Lea Steinacker on Ada and ada

Baiqu Gonkar: Welcome to The Browser. Today, I’m with Lea Steinacker, who is an award-winning journalist, researcher and entrepreneur. She’s also the co-founder and COO of ada, which is a learning platform for corporate training, looking specifically at the future of work. Did I get that right?

Lea Steinacker: Yes, absolutely.

Baiqu Gonkar: Lea and I  go way back -- I’ve known her since I was 15 years old. And it’s really surreal to be interviewing you. I’ve been following her journey, which is incredible. She’s just such a… how do I describe her? A sunshine person, when you’re in her presence, you just feel like you’ve got to smile.

Since we left school you’ve obviously done a huge amount, including, apparently, just finishing off a PhD. So can you just tell everyone a bit about your journey? Specifically, I’m really interested in the inflection points and the different crossroads where you ended up from Germany, to Wales, to the US, and now back in Germany again.

Lea Steinacker:  Yes, Okay. Well, I’ll do a quick round of inflection points, I like that focus. So I was born and grew up in Germany until I was 15. And actually, before we met in Wales, I spent a year in Australia.

And I think that for me was an eye-opening experience of how people, and in this case I in particular, could reinvent myself at the age of 15. People can really have almost different personalities, but certainly different options when they discover that a new place can be called home. And I definitely had that in Australia for the first time, really dived into the language and loved the Aussie accent and the beautiful continent that that was.

And then -- talking about languages and accents and people and cultures -- I had the great pleasure of spending two years at the United World College of the Atlantic, or AC as you and I know it. So that was something that really brought out in me this portfolio, this bouquet of options of who I wanted to be, of what I wanted to do with my life. And I think it really also underlined that I had an interest in international understanding and diplomacy more broadly. But specifically, through a few courses and encounters in those two years, I got really interested in the issue of human rights and social justice.

And so from the United World College, I applied to some US colleges. So I ended up going to Princeton for four years, and had this experience that allowed me to explore different languages. I took some Arabic, I took some Swahili, I spent a semester abroad in Cairo to practice my Arabic. I ended up choosing a major in international affairs, which at Princeton meant that you had to take politics and history and ethics and all of these different disciplines, which again, I really like. You can see, and this actually is the same and has been the same in my PhD research, I’m a big fan of interdisciplinarity.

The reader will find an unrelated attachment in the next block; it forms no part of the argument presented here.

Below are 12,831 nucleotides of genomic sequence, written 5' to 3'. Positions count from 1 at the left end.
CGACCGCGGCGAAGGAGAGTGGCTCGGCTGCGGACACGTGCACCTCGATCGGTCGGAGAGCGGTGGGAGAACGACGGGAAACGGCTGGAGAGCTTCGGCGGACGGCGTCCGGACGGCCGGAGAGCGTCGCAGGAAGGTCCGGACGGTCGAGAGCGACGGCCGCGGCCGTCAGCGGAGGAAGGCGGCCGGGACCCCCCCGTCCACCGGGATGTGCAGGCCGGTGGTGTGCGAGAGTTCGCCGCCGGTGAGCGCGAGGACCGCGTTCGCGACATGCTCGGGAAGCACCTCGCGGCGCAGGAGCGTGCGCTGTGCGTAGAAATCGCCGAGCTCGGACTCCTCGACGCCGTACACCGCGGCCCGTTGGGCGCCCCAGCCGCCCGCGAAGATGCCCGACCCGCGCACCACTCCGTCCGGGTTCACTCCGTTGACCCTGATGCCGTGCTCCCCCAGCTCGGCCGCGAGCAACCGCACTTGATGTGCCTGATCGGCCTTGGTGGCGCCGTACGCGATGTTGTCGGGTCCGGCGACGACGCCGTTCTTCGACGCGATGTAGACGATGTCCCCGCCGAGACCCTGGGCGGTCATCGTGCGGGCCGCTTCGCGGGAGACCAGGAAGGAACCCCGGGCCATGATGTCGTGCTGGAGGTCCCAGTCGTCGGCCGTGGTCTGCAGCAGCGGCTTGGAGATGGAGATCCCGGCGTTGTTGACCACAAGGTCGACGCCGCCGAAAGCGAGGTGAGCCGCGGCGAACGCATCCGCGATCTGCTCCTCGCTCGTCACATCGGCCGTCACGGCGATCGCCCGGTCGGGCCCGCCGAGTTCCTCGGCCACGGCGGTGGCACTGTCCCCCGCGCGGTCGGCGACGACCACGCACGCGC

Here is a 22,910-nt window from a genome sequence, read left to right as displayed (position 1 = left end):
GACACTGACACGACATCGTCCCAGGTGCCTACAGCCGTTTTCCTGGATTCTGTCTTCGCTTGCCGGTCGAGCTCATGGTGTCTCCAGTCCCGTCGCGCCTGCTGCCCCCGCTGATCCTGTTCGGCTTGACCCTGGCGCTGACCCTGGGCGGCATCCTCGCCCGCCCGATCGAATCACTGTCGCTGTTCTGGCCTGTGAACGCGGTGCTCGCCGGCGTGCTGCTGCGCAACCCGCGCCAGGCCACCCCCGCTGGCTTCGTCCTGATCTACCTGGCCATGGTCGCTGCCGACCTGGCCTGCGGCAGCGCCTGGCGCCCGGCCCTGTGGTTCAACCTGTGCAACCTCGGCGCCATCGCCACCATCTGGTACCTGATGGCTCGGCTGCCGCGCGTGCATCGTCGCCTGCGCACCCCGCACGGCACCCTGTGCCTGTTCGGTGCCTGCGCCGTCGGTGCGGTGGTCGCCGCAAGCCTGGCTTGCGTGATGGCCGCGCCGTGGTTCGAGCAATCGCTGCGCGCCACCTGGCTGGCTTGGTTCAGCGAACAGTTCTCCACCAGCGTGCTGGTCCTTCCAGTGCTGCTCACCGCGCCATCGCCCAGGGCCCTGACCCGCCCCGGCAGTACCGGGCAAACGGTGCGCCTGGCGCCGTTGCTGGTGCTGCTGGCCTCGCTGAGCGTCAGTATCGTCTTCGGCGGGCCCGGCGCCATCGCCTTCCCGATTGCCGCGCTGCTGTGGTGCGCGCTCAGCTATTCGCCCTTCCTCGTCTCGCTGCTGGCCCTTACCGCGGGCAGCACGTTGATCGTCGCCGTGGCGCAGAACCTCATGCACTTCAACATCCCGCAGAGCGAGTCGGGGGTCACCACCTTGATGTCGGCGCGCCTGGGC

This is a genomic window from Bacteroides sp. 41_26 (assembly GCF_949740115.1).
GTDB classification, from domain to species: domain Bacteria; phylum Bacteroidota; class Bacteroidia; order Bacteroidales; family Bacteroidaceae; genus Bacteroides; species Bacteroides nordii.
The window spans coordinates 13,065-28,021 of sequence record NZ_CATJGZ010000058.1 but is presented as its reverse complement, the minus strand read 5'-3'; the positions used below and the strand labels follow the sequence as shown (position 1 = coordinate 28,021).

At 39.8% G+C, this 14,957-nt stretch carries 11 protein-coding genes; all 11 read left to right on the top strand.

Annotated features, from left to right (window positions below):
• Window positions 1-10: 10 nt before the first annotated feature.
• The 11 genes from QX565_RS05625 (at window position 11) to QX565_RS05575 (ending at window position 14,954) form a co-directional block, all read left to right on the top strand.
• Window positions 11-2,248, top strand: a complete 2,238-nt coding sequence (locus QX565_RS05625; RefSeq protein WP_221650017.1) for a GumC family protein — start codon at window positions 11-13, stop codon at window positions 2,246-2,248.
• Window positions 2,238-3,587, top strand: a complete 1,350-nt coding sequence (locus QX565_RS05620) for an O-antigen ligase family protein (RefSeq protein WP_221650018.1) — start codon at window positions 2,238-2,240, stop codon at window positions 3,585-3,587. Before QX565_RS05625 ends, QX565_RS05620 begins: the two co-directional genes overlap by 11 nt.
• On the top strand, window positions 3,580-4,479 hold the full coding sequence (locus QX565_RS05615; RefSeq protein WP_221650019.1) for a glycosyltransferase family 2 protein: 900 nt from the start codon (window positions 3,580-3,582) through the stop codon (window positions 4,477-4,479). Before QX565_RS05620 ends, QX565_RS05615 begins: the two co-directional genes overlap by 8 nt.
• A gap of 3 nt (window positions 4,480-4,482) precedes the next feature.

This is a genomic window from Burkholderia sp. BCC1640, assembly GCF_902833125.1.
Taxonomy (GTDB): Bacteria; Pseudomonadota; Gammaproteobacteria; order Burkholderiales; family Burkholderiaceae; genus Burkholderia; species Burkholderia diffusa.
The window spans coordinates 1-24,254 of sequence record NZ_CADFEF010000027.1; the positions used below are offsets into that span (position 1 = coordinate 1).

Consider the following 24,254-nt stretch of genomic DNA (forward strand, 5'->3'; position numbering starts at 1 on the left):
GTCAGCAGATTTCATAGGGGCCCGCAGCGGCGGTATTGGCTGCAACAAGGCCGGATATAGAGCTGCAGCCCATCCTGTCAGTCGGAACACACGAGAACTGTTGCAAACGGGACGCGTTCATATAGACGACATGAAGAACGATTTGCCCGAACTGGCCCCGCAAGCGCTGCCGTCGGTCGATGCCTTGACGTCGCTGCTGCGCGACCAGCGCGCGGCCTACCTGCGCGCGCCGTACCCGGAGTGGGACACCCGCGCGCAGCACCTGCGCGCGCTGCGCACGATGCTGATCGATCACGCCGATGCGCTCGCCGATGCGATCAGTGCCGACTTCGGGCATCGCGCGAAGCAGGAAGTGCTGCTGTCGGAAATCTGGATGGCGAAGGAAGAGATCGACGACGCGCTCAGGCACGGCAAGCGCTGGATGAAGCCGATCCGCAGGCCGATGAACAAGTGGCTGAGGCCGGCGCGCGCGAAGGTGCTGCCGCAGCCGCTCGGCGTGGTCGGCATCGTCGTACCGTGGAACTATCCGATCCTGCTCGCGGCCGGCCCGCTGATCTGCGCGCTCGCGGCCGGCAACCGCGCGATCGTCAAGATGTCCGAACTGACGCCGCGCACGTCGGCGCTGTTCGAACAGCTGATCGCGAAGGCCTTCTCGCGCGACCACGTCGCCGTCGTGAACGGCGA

And basically, I spent my summers in Eastern Africa to practice my Swahili as well as spend some time in Kenya and Tanzania, and really got interested in the options and methods and practices of dealing with conflict and dealing with social dynamics in really fraught and maybe protracted situations. So after Princeton, I got a grant to research for an entire year in different settings, how to deal with what I consider to be really difficult and really thorny human conflict, and in this case, human rights violation even, which is sexual violence.

The next year, I wanted to see -- not just from a research perspective, but from a practical perspective -- if things could be done, if this issue is actually something that we can address, and if yes in what ways. And I ended up at an NGO in Eastern Congo and worked with them for a year, and got really interested in the interplay of human measures and projects and technological inventions and interventions.

So while in Eastern Congo, there were a few projects that used various technological methods, some really simple: we’re talking radio technology to train local journalists to report on human rights abuses, or we’re talking GIS mapping, so literally navigation and mapping systems to understand how different rebel movements were affecting communities.

But I got really interested in the technology behind these and so I decided to do a master’s program and go back to university and really look at that intersection of technology, social justice and journalism. And I did two years at the Kennedy School in Boston. And, again, I realize that -- for me at least -- it really helps to have the exposure to different disciplines to end up in a place where I am now at the intersection of technology, society and journalism. I really feel I have grown into that throughout all of these years.

And so while still in America, working on these technological issues, I connected with a journalist from Germany, and I started working with her on  Wirtschaftswoche -- I would almost say, it’s a German version of The Economist, or Business Week, the German Business Week. And I worked there for a number of years looking at how to cover technology,what does technology and what do algorithms and artificial intelligence mean for society, for markets, for the various sectors? What does it do to jobs? And out of that came two big things that I’m still working, that I would say occupy most of my work at the moment.